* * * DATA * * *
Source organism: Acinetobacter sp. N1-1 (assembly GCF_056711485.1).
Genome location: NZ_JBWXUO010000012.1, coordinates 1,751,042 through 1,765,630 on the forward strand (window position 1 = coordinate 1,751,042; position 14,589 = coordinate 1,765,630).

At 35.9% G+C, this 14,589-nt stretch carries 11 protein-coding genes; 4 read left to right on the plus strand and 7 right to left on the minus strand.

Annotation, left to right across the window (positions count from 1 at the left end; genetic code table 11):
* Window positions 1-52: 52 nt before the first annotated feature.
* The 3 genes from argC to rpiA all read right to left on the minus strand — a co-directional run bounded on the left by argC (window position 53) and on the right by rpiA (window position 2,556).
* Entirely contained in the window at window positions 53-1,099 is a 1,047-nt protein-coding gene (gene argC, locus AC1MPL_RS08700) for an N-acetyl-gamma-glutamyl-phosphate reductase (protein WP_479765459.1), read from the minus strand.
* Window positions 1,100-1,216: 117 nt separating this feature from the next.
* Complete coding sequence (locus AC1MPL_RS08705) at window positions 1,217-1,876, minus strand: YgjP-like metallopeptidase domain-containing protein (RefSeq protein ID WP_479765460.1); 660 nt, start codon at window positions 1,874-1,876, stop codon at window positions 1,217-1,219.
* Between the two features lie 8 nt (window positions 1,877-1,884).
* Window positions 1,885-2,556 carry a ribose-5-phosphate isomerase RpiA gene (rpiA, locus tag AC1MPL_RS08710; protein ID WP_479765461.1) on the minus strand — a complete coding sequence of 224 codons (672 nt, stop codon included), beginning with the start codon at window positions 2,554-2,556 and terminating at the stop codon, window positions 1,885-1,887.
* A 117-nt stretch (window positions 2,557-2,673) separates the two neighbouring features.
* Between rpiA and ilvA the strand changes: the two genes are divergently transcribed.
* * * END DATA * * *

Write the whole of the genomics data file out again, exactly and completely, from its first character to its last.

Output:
Source organism: Acinetobacter sp. N1-1 (assembly GCF_056711485.1).
Genome location: NZ_JBWXUO010000012.1, coordinates 1,751,042 through 1,765,630 on the forward strand (window position 1 = coordinate 1,751,042; position 14,589 = coordinate 1,765,630).

At 35.9% G+C, this 14,589-nt stretch carries 11 protein-coding genes; 4 read left to right on the plus strand and 7 right to left on the minus strand.

Annotation, left to right across the window (positions count from 1 at the left end; genetic code table 11):
* Window positions 1-52: 52 nt before the first annotated feature.
* The 3 genes from argC to rpiA all read right to left on the minus strand — a co-directional run bounded on the left by argC (window position 53) and on the right by rpiA (window position 2,556).
* Entirely contained in the window at window positions 53-1,099 is a 1,047-nt protein-coding gene (gene argC, locus AC1MPL_RS08700) for an N-acetyl-gamma-glutamyl-phosphate reductase (protein WP_479765459.1), read from the minus strand.
* Window positions 1,100-1,216: 117 nt separating this feature from the next.
* Complete coding sequence (locus AC1MPL_RS08705) at window positions 1,217-1,876, minus strand: YgjP-like metallopeptidase domain-containing protein (RefSeq protein ID WP_479765460.1); 660 nt, start codon at window positions 1,874-1,876, stop codon at window positions 1,217-1,219.
* Between the two features lie 8 nt (window positions 1,877-1,884).
* Window positions 1,885-2,556 carry a ribose-5-phosphate isomerase RpiA gene (rpiA, locus tag AC1MPL_RS08710; protein ID WP_479765461.1) on the minus strand — a complete coding sequence of 224 codons (672 nt, stop codon included), beginning with the start codon at window positions 2,554-2,556 and terminating at the stop codon, window positions 1,885-1,887.
* A 117-nt stretch (window positions 2,557-2,673) separates the two neighbouring features.
* Between rpiA and ilvA the strand changes: the two genes are divergently transcribed.